The Magick of Celtic Symbols
The Celts transmitted their culture orally, never writing down history or facts. This accounts for the extreme lack of knowledge about them prior to their contact with the classical civilizations of Greece and Rome. They combined their religious beliefs with almost everything they did, which is what gave them their bravery, perseverance and strength to overcome and defeat their enemies. Finally, their ancient wisdom and understanding is thought, by many to be beyond other cultures, e that embraced religion, philosophy, geography and astronomy.
At one time all of Europe was Celtic. England was ruled entirely by Celts . Eventually the Romans, Angles and Saxons came and pushed the Celts to the north and west. One of the great Celtic events of history was the Fifth-Century battle between King Arthur and his Celtic army against the dark pagan hordes in England ( as the Celts termed the non-Celtic peoples ). The Celts considered King Arthurs loss to be the death of civilization. King Arthur himself remains an important figure in Celtic legend. The original historic story is now much embroidered with medieval knights and traditions.
The Celts were a culture that thrived and were able to dominate almost all of Europe, from the Bronze Age well into the early Christian period. The areas that remained Celtic after the Romans took over were the Isle of Man, Ireland, Wales, Scotland, Brittany and Cornwall. The Celts were excellent artisans and warriors who were very creative. They invented the chariot and the idea of chariot warfare long before the Romans did. They were one of the first people to use the horse as a beast of burden and they also used the horse in warfare. They were inventive storytellers and poets.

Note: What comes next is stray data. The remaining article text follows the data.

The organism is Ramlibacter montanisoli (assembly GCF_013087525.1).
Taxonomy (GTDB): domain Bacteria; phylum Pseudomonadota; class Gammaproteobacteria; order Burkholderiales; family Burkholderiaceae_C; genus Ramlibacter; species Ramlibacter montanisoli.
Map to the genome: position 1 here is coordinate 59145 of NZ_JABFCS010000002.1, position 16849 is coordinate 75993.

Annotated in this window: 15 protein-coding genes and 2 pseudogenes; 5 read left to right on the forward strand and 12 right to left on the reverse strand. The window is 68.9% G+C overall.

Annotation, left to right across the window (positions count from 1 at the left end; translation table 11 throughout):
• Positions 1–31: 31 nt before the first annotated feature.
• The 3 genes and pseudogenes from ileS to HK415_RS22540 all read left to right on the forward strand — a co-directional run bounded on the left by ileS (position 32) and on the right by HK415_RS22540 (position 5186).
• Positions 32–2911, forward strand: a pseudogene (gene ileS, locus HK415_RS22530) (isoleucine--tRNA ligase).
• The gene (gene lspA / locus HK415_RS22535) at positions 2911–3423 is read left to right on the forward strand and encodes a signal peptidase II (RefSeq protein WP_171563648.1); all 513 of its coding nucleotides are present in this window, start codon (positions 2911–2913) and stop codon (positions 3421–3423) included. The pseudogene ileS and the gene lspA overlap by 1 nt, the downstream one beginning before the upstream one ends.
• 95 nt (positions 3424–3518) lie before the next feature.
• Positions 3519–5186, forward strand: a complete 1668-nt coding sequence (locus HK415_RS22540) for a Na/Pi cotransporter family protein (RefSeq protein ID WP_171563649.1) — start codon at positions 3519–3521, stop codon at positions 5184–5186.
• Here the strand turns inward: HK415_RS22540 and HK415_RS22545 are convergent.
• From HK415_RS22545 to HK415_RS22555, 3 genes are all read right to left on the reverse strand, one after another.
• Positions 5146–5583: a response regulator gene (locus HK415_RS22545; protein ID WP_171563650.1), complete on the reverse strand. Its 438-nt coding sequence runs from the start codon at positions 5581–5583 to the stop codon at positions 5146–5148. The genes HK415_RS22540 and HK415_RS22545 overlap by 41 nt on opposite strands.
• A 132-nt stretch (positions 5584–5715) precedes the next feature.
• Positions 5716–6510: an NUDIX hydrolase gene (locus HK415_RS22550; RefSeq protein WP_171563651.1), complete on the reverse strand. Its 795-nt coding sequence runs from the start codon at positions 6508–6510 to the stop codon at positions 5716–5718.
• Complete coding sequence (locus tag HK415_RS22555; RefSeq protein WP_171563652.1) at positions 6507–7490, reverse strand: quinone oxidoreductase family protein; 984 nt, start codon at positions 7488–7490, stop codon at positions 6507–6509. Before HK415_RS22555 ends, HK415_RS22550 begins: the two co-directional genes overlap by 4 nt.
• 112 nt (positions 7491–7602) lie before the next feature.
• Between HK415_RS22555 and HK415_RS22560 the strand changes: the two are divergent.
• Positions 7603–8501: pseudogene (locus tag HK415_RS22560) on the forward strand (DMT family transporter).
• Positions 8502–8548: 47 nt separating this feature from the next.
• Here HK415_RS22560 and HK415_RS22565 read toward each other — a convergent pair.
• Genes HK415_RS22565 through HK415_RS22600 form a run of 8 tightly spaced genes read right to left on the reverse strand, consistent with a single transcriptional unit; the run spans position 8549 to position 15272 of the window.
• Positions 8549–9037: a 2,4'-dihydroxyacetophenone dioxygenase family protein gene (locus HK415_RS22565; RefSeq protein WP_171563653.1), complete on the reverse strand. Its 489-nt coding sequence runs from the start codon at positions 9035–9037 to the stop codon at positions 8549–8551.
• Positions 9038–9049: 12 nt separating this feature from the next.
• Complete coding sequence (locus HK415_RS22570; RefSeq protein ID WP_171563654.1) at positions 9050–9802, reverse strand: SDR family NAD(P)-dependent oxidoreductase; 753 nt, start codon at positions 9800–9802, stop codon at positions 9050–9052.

The ancient Celtic Art was full of interlacing patterns, elaborate knotwork, spirals, animal forms and animal zoomorphics, and color. The early Celts displayed their art especially in metal: jewelry , weapons (they were fierce warriors ), figurines and pots are some of the many artifacts that come to light. Celtic knots are complete loops with no end or beginning. Celtic animal interlace is similar in construction but the cords terminate in feet, heads, tails ect. Pure knots should always be unending, unless the loose end of a strand is stylized into a zoomorphic element or a spiral.
Knotwork tradition in manuscript painting spread the style from Britain and Ireland to Scotland (in those days Pictland and Dalriada), Wales and Northumbria and with the travels of missionaries of the Celtic church to Europe. Viking raiders later appropriated many of the design concepts into their own personalized , more chaotic style of animal interlace.
Modern Celtic peoples have evolved symbols for themselves, and in the North American people of Celtic descent often wear these symbols to show that they are of Celtic descent. For instance, the most common Irish symbol is the three -leaved shamrock, although the Harp is often used as well. The harp has been the national instrument for all the Celtic people since the dawn of their history. The Scottish symbol is the Thistle, along with the wearing of tartans. The Welsh flag is a red dragon on a green and white background . They consider the red dragon as their most Welsh symbol, but along with the dragon they recognize the leek and the daffodil.
When Christianity came to the Celtic lands of Britain and Ireland, the monks of the seventh century adapted the ancient Celtic art forms to the new religion. The Celtic cross and the Tree of Life, for example came from this marriage. Writing also came to the Celts for the first time. The most famous manuscript by the monks is the beautiful Book of Kells, on display in the library of Trinity College in Dublin.